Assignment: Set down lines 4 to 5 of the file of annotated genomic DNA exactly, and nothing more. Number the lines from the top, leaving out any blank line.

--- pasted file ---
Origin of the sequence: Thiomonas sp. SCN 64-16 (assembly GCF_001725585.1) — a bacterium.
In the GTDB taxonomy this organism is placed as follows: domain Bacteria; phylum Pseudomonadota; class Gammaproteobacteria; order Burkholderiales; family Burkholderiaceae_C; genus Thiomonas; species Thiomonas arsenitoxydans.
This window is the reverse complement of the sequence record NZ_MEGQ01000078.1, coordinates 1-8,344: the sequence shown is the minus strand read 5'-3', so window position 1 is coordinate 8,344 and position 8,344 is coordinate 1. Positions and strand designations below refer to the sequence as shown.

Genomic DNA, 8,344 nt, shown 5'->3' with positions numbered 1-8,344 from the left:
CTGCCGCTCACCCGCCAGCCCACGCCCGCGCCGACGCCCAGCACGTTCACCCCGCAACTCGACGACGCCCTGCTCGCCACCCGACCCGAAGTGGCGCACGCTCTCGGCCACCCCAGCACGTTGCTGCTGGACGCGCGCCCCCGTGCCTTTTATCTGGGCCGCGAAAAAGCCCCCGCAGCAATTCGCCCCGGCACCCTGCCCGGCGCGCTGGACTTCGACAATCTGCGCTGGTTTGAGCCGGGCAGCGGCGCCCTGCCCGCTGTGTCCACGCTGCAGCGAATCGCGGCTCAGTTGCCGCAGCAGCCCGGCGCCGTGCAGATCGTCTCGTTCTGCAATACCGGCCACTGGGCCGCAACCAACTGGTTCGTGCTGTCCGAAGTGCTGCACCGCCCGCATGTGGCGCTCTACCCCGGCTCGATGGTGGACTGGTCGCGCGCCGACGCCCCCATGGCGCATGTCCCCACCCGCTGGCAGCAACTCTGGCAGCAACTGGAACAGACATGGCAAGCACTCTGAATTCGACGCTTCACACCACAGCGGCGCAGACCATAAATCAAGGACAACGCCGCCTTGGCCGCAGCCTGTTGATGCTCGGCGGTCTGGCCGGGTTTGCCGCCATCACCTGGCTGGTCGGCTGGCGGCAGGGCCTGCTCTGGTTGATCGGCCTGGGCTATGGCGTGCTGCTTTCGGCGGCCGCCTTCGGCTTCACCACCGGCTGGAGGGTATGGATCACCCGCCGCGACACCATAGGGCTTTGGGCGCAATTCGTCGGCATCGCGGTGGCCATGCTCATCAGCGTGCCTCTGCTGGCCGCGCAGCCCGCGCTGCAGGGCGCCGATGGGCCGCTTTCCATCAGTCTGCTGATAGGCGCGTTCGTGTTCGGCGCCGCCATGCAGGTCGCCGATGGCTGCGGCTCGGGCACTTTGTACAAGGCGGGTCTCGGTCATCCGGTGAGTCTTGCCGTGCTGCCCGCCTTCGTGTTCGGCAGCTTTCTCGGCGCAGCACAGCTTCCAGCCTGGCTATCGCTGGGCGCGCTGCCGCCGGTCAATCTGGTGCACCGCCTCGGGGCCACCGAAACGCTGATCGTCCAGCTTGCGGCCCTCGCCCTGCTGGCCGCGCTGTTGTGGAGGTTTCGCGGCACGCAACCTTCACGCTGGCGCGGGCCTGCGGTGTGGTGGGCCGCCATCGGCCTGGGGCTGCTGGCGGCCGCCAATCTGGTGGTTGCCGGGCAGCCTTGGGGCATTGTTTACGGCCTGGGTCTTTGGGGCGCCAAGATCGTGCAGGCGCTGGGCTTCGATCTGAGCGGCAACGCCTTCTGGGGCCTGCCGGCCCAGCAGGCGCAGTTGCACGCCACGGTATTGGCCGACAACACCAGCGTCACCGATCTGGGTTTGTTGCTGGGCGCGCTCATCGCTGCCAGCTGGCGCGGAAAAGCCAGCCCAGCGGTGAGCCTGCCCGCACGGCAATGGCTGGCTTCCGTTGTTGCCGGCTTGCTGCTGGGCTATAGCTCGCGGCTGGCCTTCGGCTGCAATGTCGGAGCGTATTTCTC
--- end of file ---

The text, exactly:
Genomic DNA, 8,344 nt, shown 5'->3' with positions numbered 1-8,344 from the left:
CTGCCGCTCACCCGCCAGCCCACGCCCGCGCCGACGCCCAGCACGTTCACCCCGCAACTCGACGACGCCCTGCTCGCCACCCGACCCGAAGTGGCGCACGCTCTCGGCCACCCCAGCACGTTGCTGCTGGACGCGCGCCCCCGTGCCTTTTATCTGGGCCGCGAAAAAGCCCCCGCAGCAATTCGCCCCGGCACCCTGCCCGGCGCGCTGGACTTCGACAATCTGCGCTGGTTTGAGCCGGGCAGCGGCGCCCTGCCCGCTGTGTCCACGCTGCAGCGAATCGCGGCTCAGTTGCCGCAGCAGCCCGGCGCCGTGCAGATCGTCTCGTTCTGCAATACCGGCCACTGGGCCGCAACCAACTGGTTCGTGCTGTCCGAAGTGCTGCACCGCCCGCATGTGGCGCTCTACCCCGGCTCGATGGTGGACTGGTCGCGCGCCGACGCCCCCATGGCGCATGTCCCCACCCGCTGGCAGCAACTCTGGCAGCAACTGGAACAGACATGGCAAGCACTCTGAATTCGACGCTTCACACCACAGCGGCGCAGACCATAAATCAAGGACAACGCCGCCTTGGCCGCAGCCTGTTGATGCTCGGCGGTCTGGCCGGGTTTGCCGCCATCACCTGGCTGGTCGGCTGGCGGCAGGGCCTGCTCTGGTTGATCGGCCTGGGCTATGGCGTGCTGCTTTCGGCGGCCGCCTTCGGCTTCACCACCGGCTGGAGGGTATGGATCACCCGCCGCGACACCATAGGGCTTTGGGCGCAATTCGTCGGCATCGCGGTGGCCATGCTCATCAGCGTGCCTCTGCTGGCCGCGCAGCCCGCGCTGCAGGGCGCCGATGGGCCGCTTTCCATCAGTCTGCTGATAGGCGCGTTCGTGTTCGGCGCCGCCATGCAGGTCGCCGATGGCTGCGGCTCGGGCACTTTGTACAAGGCGGGTCTCGGTCATCCGGTGAGTCTTGCCGTGCTGCCCGCCTTCGTGTTCGGCAGCTTTCTCGGCGCAGCACAGCTTCCAGCCTGGCTATCGCTGGGCGCGCTGCCGCCGGTCAATCTGGTGCACCGCCTCGGGGCCACCGAAACGCTGATCGTCCAGCTTGCGGCCCTCGCCCTGCTGGCCGCGCTGTTGTGGAGGTTTCGCGGCACGCAACCTTCACGCTGGCGCGGGCCTGCGGTGTGGTGGGCCGCCATCGGCCTGGGGCTGCTGGCGGCCGCCAATCTGGTGGTTGCCGGGCAGCCTTGGGGCATTGTTTACGGCCTGGGTCTTTGGGGCGCCAAGATCGTGCAGGCGCTGGGCTTCGATCTGAGCGGCAACGCCTTCTGGGGCCTGCCGGCCCAGCAGGCGCAGTTGCACGCCACGGTATTGGCCGACAACACCAGCGTCACCGATCTGGGTTTGTTGCTGGGCGCGCTCATCGCTGCCAGCTGGCGCGGAAAAGCCAGCCCAGCGGTGAGCCTGCCCGCACGGCAATGGCTGGCTTCCGTTGTTGCCGGCTTGCTGCTGGGCTATAGCTCGCGGCTGGCCTTCGGCTGCAATGTCGGAGCGTATTTCTC